Air Defense: K-SAAM Overcomes

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December 4, 2018: South Korea has, since 2011, been developing K-SAAM (Korean Surface-to-Air Anti-Missile) as an improved replacement for existing U.S. built RAM (Rolling Air Frame) missiles. K-SAAM was to be ready by 2016 but it failed its first acceptance tests (two of five missiles failed to hit the target). Revisions were made and tests again conducted in 2017. K-SAAM hit nine of ten test targets but when details of the tests were released a number of qualified critics pointed out that the test parameters did not include the latest Chinese and Russian anti-ship missiles and further guidance system revisions and tests were needed. There were also problems with the target acquisition radar which misidentified incoming anti-ship missiles fired from mountainous coastal locations.

Meanwhile, the American RIM-116 (RAM) anti-missile missile systems are already installed on many existing U.S., Japanese and South Korean warships. The RAM itself is German, but the radar and fire control is often the same found in the U.S. Phalanx anti-missile system, with RAMs replacing the 20mm cannon. The Phalanx was developed in the 1970s and entered service in 1977. RAM was developed in the 1980s and didn't enter service until 1993. RAM has a longer range (7.5 kilometers) than the Phalanx 20mm autocannon (two kilometers) and was originally designed to be aimed using the ships fire control systems. Phalanx, on the other hand, has its own radar and fire control system and, once turned on, will automatically fire at any incoming missiles. This was necessary, as some anti-ship missiles travel at over a 500 meters a second. RAM-based systems have eleven or 21 missiles ready to fire and can engage several targets at once, something the original (20mm cannon) Phalanx could not do. The RAM missiles are 127mm in diameter, 2.8 meters (9.3 feet) long and weigh 73.5 kg (162 pounds) each. The terminal guidance system is heat seeking. Basically, it uses the rocket motor and warhead from the Sidewinder air-to-air missile, and the guidance system from the Stinger shoulder fired anti-aircraft missile. SeaRAM missiles cost about $450,000 each. RAM can use either a Phalanx fire control system, or any other system that can detect incoming missiles quickly enough. Over a hundred warships (mostly German and American) already use RAM-based anti-missile systems. The missiles are stored and fired from cells in box arrays holding 11 or 21 missiles.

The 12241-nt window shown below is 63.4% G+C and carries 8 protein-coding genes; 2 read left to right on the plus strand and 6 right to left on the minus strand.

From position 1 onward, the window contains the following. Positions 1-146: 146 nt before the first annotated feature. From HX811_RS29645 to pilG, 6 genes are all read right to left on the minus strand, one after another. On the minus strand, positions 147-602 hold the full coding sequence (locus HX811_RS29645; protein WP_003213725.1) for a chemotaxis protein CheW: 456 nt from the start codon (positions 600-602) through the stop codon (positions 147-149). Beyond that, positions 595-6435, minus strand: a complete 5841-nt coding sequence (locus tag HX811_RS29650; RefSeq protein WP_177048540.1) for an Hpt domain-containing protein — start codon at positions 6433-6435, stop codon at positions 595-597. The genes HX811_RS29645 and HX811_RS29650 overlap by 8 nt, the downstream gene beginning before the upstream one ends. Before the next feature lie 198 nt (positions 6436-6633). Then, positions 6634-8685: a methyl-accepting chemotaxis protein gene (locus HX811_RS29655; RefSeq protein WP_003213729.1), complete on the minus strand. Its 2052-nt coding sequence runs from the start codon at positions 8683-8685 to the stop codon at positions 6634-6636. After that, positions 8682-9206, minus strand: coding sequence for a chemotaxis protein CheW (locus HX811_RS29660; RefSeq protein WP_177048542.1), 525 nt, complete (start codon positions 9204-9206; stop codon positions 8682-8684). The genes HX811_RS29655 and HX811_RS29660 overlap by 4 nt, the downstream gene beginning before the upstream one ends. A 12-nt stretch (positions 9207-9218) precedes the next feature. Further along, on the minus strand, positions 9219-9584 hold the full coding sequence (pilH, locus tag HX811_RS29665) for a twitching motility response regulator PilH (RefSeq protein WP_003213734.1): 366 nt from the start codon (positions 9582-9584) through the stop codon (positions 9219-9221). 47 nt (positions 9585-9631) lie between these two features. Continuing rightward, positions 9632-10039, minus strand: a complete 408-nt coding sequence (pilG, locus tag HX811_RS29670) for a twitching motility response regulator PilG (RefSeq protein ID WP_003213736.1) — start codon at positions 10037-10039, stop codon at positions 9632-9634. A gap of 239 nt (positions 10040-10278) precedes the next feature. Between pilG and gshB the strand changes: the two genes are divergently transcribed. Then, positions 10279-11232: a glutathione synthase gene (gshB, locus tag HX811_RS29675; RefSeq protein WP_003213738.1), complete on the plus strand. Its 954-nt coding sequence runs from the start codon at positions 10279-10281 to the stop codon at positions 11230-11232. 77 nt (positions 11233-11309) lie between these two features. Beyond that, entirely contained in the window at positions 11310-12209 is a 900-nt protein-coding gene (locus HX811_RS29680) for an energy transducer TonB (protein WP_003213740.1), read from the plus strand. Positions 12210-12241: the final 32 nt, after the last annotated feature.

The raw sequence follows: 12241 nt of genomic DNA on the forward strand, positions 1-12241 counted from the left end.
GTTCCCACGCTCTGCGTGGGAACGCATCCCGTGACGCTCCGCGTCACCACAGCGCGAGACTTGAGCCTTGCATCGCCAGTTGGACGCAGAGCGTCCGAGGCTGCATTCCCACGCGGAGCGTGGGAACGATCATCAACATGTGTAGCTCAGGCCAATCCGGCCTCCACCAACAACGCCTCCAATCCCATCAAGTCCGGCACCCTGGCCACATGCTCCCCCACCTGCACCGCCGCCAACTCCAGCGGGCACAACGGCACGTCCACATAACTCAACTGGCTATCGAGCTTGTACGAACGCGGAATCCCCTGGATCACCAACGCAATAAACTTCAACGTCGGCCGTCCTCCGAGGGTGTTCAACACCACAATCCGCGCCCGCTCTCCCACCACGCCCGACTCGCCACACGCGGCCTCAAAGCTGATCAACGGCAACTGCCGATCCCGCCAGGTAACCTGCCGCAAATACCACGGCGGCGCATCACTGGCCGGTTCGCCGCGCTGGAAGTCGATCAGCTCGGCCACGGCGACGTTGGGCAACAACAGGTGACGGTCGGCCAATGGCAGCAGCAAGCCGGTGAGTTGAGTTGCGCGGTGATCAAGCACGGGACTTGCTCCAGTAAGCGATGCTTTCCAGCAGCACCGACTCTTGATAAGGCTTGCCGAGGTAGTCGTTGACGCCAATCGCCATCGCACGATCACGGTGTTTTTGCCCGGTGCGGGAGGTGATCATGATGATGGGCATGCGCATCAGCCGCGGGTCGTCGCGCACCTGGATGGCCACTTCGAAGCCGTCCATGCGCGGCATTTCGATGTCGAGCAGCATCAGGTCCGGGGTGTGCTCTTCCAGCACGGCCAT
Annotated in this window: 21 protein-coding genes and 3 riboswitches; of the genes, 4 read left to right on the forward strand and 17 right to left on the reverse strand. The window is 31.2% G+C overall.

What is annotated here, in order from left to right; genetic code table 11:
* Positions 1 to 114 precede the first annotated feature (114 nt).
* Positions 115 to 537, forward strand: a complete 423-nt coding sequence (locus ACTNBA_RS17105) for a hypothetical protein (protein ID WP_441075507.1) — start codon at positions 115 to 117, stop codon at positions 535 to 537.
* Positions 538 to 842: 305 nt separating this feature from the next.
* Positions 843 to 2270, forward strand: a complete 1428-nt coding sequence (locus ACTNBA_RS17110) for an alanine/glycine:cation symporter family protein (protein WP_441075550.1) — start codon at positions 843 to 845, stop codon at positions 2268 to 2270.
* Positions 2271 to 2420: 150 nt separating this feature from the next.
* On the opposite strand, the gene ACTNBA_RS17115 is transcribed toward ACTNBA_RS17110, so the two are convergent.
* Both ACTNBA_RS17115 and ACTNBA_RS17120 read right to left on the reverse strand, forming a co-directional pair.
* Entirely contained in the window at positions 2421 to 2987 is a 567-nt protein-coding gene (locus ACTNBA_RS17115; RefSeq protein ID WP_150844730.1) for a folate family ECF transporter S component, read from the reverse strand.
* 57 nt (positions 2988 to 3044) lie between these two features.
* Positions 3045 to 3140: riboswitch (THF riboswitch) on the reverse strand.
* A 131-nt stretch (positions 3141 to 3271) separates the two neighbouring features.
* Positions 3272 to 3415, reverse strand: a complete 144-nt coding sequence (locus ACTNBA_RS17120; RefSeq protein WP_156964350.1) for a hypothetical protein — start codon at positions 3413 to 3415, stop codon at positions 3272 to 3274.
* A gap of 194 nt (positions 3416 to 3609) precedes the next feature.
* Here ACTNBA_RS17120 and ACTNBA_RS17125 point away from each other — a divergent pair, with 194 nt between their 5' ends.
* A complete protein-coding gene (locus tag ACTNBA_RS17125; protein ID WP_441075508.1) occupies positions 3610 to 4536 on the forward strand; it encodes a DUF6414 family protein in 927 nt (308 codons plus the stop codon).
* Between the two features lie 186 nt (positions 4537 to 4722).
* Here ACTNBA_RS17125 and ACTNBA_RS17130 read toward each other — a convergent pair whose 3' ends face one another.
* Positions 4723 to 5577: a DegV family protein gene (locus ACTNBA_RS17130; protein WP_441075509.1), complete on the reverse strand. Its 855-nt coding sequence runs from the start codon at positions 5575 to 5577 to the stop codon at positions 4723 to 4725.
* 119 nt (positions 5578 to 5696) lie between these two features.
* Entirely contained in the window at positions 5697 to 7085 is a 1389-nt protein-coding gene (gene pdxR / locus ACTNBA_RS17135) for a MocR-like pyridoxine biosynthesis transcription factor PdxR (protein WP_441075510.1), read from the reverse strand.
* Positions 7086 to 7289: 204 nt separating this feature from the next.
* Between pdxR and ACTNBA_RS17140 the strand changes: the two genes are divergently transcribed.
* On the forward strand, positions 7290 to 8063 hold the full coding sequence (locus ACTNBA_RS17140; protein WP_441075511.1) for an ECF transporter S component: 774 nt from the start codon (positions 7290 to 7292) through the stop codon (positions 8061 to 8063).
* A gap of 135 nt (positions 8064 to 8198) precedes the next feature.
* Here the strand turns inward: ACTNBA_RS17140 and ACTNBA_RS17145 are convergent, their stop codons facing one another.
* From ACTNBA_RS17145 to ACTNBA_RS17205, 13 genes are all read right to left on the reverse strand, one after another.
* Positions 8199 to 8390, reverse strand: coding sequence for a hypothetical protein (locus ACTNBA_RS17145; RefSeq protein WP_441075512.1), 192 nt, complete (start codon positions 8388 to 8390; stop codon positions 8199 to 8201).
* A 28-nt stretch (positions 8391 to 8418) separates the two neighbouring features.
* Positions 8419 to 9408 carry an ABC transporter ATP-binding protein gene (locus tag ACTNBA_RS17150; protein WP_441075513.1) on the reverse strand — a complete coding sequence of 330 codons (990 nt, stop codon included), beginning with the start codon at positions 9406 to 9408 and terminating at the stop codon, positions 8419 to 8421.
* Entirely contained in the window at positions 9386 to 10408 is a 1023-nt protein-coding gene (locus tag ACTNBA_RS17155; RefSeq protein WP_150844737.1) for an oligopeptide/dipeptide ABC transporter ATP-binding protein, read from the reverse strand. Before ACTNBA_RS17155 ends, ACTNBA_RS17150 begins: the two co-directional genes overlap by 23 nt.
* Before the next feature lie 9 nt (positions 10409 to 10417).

K-SAAM missiles are 3.07 meters (9.8 feet) long was designed to have a superior guidance system with a radar and heat-seeker used to home in on the incoming missile. K-SAAM can also be fired from four cell vertical launchers that some ships will have several of. K-SAAM is scheduled to be installed on new frigates and a 14,000 ton amphibious ship launched in May. RAM has been continually upgraded and tested dealing with more effective anti-ship missiles and critics of K-SAAM are demanding that the new South Korean realistically match that.

The government run Agency for Defense Development (ADD) that has created K-SAAM insists the system is now on schedule to enter service in time to be installed in several new ships in place of SeaRam. K-SAAM will eventually replace SeaRAM already installed in South Korean ships when those ships undergo their periodic refurbishment.

 


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